According to the peak and decline model diver- gent thinking declines at a specific age (in or after middle age). However, if divergent thinking declines steadily in aging still has to be clarified. In order to explore the age- related changes in verbal and visual divergent thinking, in the present study a sample of 159 participants was divided in five age groups: young adults (18–35 years), middle- aged adults (36–55), young old (56–74), old (75–85) and the oldest-old (86–98). Two divergent thinking tasks were administered: the alternative uses for cardboard boxes, aimed at assessing verbal ideational fluency, flexibility and originality; the completion drawing task, aimed at assess- ing visual ideational fluency, flexibility and originality. Results showed that after peaking in the young adult group (20–35 years) all components of verbal and visual diver- gent thinking stabilized in the middle-aged adult group (36–55 years) and then started declining in the young old group (56–75). Interestingly, all components were found to be preserved after declining. Yet, verbal and visual diver- gent thinking were found at the same extent across age groups, with the exception of visual ideational fluency, that was higher in the young old group, the old group and the oldest-old group than verbal ideational fluency. These results support the idea that divergent thinking does not decline steadily in the elderly. Given that older people can preserve to some extent verbal and visual divergent think- ing, these findings have important implications for active aging, that is, divergent thinking might be fostered in aging in order to prevent the cognitive decline.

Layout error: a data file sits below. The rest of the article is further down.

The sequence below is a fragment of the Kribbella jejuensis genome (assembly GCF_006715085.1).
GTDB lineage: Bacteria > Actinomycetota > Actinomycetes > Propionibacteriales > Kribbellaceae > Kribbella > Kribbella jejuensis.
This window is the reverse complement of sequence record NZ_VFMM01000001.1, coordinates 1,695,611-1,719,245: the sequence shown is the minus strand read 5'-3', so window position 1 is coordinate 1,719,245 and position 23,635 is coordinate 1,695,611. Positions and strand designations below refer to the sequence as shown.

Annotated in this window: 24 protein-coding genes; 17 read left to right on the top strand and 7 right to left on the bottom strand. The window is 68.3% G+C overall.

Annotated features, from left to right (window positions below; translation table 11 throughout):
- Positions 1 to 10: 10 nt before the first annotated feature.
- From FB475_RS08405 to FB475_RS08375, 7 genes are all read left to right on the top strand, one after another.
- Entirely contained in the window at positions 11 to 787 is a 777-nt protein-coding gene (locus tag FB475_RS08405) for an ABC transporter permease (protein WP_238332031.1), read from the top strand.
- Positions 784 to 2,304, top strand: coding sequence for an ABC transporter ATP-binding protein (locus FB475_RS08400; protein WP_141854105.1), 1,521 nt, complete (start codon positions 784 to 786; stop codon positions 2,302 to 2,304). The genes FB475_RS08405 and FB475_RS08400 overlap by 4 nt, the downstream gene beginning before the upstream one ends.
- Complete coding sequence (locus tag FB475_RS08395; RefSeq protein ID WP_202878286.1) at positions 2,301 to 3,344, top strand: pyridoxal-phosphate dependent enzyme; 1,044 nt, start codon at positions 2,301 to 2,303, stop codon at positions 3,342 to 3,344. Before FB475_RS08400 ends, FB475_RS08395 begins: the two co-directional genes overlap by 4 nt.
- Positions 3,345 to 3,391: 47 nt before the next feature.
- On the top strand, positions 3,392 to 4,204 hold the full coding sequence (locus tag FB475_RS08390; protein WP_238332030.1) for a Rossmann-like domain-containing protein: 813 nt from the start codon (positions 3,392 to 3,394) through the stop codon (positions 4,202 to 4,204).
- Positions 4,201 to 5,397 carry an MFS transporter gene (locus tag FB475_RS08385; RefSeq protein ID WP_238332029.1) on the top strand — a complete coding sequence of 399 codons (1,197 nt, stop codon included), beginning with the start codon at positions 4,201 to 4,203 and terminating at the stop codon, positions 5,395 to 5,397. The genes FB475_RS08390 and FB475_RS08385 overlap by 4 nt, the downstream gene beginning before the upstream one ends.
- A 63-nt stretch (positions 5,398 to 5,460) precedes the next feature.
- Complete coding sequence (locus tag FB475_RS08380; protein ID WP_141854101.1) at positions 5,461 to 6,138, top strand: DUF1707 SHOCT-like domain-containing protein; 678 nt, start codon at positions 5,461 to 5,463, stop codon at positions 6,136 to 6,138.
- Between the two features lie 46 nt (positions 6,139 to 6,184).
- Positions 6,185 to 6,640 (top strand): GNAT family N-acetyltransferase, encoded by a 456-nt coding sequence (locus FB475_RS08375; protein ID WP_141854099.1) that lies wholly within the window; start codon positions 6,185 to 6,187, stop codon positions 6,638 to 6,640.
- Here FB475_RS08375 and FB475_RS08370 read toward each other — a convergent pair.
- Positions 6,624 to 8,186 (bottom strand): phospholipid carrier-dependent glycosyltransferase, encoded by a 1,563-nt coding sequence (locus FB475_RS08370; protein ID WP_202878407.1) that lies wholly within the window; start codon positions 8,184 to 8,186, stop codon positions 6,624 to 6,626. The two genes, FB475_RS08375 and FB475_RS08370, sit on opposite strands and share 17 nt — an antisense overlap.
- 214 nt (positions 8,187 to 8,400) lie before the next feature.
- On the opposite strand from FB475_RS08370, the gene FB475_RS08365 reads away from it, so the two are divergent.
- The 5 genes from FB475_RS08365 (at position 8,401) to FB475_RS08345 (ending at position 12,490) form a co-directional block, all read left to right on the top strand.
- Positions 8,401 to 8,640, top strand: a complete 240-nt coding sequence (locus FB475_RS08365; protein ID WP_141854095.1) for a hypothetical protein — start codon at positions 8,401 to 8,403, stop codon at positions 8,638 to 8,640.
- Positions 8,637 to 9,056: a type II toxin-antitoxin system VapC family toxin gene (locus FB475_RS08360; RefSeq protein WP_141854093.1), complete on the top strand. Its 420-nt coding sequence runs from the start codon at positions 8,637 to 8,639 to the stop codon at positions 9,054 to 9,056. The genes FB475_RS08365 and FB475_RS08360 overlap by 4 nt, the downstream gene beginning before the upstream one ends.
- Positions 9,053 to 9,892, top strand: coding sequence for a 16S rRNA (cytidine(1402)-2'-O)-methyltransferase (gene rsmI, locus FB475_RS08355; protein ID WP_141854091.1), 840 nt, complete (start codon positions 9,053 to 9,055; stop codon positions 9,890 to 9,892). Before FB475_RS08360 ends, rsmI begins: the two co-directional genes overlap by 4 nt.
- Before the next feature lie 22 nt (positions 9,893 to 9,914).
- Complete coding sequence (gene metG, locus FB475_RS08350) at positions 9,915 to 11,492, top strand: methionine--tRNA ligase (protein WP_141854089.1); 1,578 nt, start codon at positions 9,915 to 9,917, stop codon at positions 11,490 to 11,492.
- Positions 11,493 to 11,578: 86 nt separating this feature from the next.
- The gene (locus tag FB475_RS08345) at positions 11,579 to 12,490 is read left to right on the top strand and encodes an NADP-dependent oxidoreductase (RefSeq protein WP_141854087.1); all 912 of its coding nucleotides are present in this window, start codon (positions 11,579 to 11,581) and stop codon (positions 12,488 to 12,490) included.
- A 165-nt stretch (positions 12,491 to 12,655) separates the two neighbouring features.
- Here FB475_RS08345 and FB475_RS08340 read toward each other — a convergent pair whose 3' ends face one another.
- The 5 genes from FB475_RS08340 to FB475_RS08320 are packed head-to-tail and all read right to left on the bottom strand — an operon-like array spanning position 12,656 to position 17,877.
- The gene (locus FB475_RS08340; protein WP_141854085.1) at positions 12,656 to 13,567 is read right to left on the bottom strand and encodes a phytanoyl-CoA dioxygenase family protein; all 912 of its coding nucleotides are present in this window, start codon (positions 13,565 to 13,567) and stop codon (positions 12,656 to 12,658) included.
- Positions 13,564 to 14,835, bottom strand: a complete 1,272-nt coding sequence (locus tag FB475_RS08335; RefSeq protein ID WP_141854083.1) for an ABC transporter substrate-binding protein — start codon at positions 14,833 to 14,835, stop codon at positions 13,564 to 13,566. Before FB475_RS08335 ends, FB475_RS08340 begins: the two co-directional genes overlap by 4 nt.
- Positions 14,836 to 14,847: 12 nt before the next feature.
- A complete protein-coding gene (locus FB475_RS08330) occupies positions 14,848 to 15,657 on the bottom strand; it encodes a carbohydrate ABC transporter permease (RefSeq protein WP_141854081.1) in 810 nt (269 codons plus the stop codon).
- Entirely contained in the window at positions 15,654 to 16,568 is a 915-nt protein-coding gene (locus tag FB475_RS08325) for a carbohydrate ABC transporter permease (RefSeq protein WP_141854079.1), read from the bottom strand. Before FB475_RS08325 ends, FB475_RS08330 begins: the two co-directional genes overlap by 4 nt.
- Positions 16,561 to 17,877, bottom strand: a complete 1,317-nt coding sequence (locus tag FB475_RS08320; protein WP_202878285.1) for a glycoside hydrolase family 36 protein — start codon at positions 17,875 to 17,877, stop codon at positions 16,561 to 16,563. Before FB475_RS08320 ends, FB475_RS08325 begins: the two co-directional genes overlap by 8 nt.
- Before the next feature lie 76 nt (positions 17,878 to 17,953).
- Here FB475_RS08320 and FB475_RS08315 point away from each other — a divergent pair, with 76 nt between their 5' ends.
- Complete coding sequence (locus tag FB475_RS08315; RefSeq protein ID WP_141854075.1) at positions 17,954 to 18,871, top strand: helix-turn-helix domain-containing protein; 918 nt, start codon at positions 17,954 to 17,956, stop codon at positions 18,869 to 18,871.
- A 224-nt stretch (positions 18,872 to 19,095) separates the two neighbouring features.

Verbal and visual divergent thinking in aging

Palmiero, Massimiliano;PICCARDI, LAURA
2017

Abstract

According to the peak and decline model diver- gent thinking declines at a specific age (in or after middle age). However, if divergent thinking declines steadily in aging still has to be clarified. In order to explore the age- related changes in verbal and visual divergent thinking, in the present study a sample of 159 participants was divided in five age groups: young adults (18–35 years), middle- aged adults (36–55), young old (56–74), old (75–85) and the oldest-old (86–98). Two divergent thinking tasks were administered: the alternative uses for cardboard boxes, aimed at assessing verbal ideational fluency, flexibility and originality; the completion drawing task, aimed at assess- ing visual ideational fluency, flexibility and originality. Results showed that after peaking in the young adult group (20–35 years) all components of verbal and visual diver- gent thinking stabilized in the middle-aged adult group (36–55 years) and then started declining in the young old group (56–75). Interestingly, all components were found to be preserved after declining. Yet, verbal and visual diver- gent thinking were found at the same extent across age groups, with the exception of visual ideational fluency, that was higher in the young old group, the old group and the oldest-old group than verbal ideational fluency. These results support the idea that divergent thinking does not decline steadily in the elderly. Given that older people can preserve to some extent verbal and visual divergent think- ing, these findings have important implications for active aging, that is, divergent thinking might be fostered in aging in order to prevent the cognitive decline.
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Utilizza questo identificativo per citare o creare un link a questo documento: http://hdl.handle.net/11697/108654
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